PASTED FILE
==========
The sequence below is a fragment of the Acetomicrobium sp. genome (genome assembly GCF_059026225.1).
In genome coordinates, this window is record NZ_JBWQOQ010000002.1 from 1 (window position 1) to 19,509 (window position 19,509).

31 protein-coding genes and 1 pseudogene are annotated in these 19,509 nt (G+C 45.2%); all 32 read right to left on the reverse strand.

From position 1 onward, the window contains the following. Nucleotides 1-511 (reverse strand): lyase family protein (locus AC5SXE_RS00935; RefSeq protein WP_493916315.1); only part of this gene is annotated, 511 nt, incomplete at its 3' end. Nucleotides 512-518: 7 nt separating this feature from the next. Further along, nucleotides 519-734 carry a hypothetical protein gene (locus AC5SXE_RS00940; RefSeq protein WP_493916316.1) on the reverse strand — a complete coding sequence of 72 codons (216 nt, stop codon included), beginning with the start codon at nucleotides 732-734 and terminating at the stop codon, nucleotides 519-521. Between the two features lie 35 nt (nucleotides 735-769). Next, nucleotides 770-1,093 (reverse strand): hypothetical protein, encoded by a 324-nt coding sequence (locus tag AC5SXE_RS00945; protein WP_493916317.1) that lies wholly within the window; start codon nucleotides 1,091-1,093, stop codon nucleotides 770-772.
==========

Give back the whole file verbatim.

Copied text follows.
The sequence below is a fragment of the Acetomicrobium sp. genome (genome assembly GCF_059026225.1).
In genome coordinates, this window is record NZ_JBWQOQ010000002.1 from 1 (window position 1) to 19,509 (window position 19,509).

31 protein-coding genes and 1 pseudogene are annotated in these 19,509 nt (G+C 45.2%); all 32 read right to left on the reverse strand.

From position 1 onward, the window contains the following. Nucleotides 1-511 (reverse strand): lyase family protein (locus AC5SXE_RS00935; RefSeq protein WP_493916315.1); only part of this gene is annotated, 511 nt, incomplete at its 3' end. Nucleotides 512-518: 7 nt separating this feature from the next. Further along, nucleotides 519-734 carry a hypothetical protein gene (locus AC5SXE_RS00940; RefSeq protein WP_493916316.1) on the reverse strand — a complete coding sequence of 72 codons (216 nt, stop codon included), beginning with the start codon at nucleotides 732-734 and terminating at the stop codon, nucleotides 519-521. Between the two features lie 35 nt (nucleotides 735-769). Next, nucleotides 770-1,093 (reverse strand): hypothetical protein, encoded by a 324-nt coding sequence (locus tag AC5SXE_RS00945; protein WP_493916317.1) that lies wholly within the window; start codon nucleotides 1,091-1,093, stop codon nucleotides 770-772.